A Handful of Dust

Posted on Friday 27 January 2012

I will show you fear in a handful of dust

—The Waste Land, T.S. Eliot

I don’t think that most people actually fear death, I think we fear that no one will notice our absence—that we will disappear without a trace. Ellie need never fear this, because she will always be missed by me. Though she still lives, in many ways, the woman I love appears to have passed on as surely as if her body had died. I would not call being a slave to the drugs and alcohol that she is addicted to living in any real sense.

In many ways, death is so much harder for those left behind, than it is for the person who dies. Gee knew this. Just before she died, Gee said she was sorry that the complications from her cancer were killing her. She apologized because she thought she would not be able to keep the promise she had made me the day we got engaged. I think this is why the Japanese have a saying:

Death is lighter than a feather, duty is heavier than a mountain.

Because, for those left behind, carrying on without their loved one is far more difficult than dying—yet it is what the ones they have lost would want for the people they loved.

I know this is true for Gee, as it is for my twin David and for Shelley, the first woman I ever lost. However, it is hard to say what Ellie wants. Unlike Gee, David, and Shelley—Ellie is not dead. She may still survive, buried somewhere under the layers of lies and addiction that have seemingly consumed her.

Part of me thinks that Ellie would want me to wait for her and be here to help her as I have promised. But I don’t even know if the Ellie I love even still exists. It certainly seems that she has fallen a victim of her illness—since I have seen no real sign of the smart, strong, confident, beautiful and stubborn Irish woman I love.

I still see glimpses of what might be the woman I love—but they are so fleeting it is hard to say whether they are really her or not. Little things—like collaging her jewelry box lid, buying fuzzy slippers with jingle bells on them, stopping for geese to cross the road and such—are tiny glimpses of the woman I love, but I do not know if they are real or just echoes of who the drug-addicted alcoholic used to be. These glimpses have gotten rarer and farther between as time has passed and I haven’t seen any in the most recent months. Like echoes, they are fading as they get farther from the woman I love.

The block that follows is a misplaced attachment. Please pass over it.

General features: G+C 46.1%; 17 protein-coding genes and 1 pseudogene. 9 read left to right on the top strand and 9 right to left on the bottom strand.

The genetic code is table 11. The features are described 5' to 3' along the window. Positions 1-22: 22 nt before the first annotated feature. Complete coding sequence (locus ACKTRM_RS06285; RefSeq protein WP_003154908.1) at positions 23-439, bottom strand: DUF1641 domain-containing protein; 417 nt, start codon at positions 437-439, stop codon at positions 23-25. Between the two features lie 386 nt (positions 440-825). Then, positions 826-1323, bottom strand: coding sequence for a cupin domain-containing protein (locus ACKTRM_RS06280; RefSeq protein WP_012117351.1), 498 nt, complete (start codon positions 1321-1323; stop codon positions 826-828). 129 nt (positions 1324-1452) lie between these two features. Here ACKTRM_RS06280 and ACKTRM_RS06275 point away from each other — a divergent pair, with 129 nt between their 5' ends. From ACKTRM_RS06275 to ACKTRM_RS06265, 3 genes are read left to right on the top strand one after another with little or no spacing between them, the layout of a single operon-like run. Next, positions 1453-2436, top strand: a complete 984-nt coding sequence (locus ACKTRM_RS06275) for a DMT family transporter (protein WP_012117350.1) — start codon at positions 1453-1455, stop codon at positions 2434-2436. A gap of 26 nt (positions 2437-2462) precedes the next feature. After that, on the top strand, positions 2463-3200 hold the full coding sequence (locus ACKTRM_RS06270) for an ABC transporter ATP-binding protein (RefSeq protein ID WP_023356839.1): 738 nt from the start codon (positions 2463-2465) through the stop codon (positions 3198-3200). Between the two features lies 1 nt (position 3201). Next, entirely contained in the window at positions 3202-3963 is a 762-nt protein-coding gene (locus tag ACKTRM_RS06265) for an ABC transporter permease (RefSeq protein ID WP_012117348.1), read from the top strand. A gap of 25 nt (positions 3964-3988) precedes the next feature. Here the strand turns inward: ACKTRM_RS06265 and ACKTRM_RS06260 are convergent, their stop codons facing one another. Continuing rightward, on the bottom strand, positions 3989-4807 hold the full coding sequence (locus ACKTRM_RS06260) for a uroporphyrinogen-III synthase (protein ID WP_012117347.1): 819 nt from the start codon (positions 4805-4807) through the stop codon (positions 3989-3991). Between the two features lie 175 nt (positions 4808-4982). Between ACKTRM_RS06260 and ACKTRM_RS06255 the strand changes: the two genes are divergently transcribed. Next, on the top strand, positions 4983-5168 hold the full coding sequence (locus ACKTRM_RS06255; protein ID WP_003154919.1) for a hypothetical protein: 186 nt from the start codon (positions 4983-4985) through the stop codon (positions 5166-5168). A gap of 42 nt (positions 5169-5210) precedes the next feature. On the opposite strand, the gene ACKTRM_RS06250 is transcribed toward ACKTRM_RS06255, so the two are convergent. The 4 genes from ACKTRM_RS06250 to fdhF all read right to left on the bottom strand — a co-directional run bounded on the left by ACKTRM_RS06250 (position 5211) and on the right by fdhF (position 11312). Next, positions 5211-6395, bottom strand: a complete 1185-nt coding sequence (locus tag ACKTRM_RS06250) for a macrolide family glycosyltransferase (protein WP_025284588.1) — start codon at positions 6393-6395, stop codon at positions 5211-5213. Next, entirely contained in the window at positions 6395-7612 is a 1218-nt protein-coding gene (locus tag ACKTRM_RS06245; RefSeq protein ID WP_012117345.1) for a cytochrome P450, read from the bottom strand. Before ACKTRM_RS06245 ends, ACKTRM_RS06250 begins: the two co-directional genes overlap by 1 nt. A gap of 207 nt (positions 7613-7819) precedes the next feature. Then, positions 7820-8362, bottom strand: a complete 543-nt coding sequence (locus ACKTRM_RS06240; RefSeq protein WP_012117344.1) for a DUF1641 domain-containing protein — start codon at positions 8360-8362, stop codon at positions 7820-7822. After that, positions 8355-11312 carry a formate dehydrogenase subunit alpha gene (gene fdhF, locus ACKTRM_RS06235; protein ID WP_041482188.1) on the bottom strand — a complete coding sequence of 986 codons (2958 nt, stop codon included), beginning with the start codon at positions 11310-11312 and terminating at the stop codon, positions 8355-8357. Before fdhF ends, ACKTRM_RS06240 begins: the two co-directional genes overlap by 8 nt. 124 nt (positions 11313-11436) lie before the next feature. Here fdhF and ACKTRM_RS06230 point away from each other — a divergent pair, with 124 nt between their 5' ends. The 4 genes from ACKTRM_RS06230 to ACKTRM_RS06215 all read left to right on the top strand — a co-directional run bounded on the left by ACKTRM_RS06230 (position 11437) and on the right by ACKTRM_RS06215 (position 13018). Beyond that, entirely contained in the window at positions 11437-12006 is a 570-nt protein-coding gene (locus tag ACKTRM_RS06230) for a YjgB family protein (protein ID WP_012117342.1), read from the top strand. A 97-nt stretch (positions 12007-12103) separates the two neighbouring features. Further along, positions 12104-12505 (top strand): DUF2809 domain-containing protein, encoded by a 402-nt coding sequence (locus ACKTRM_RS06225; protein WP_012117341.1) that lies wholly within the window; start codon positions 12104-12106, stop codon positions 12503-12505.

Yet, I know she loves me and would not want me to stay if she is gone. She would want me to move on and get on with my life. If she has been lost to her addictions, as appears to be the case, she would not want me to waste time on the drug-addicted alcoholic wretch that is all that is left of her. She would not want me to see what her addictions have reduced her to—to see how far she has fallen from the strong, incredibly beautiful and confident woman I love.

I have been grieving for my beloved Ellie for a week now. It is still hard for me to accept that such a strong, stubborn and intelligent woman could have fallen to alcoholism and drug addiction as seems to be the case. It is hard for me to believe that my beautiful feisty-tempered, strong-willed Irish lass has let her addictions destroy who she is, destroy her health, and ruin her chance at the hopes and dreams she had told me about.

Part of me still hopes that she is as strong, smart and stubborn as I believe her to be—that somewhere beneath her lies and her addictions, she is still there—fighting to overcome her illness; fighting to once again become the amazing woman who loves me; fighting to save the bright future she had last spring.

I am moving on as I must, because I can not stay and watch Ellie’s addictions destroy everything I love about her. I know it is what Ellie would have wanted for me—because she loves me. However, Ellie knows where to find me if she wants me back in her life—if she wants my help in beating her addictions. If she proves herself by making amends for the lies she has told, and seeks me out and shows me that she wants me in her life—and has made a place for me beside her, I will return to help her as I have promised.

Even though it appears that Ellie has succumbed to her addictions, I am still as devoted and committed to her as I have ever been. If she ever shows me that she still exists and asks me for my help—I will help her fight her addictions and walk beside her on her long road to recovery. This is what I have promised the woman I love. This is my duty and responsibility to the woman that said “Sarangheyo” to me last June.

I was looking forward to spending this Valentine’s Day with Ellie. It would have been our first together as a couple, rather than as friends. But, I doubt that will ever happen now. I am still certain that Ellie is the woman Gee asked me to look for 11 years ago. I think it was not coincidence that Ellie’s first thoughts when I asked her to marry me were of my late wife Gee. The fact that I love Ellie more than I love Gee also says much about who Ellie is to me. I do not know why things have been so difficult for us, but I hope and pray for Ellie to become healthy again and to remember who we really are to each other. I trust that God has a reason for the trials he has put Ellie and me through.

May God be with Ellie and watch over her for me. I hope that God grants her the strength, courage and will to fight her addictions. I pray that God brings my beloved back to where she belongs—by my side.

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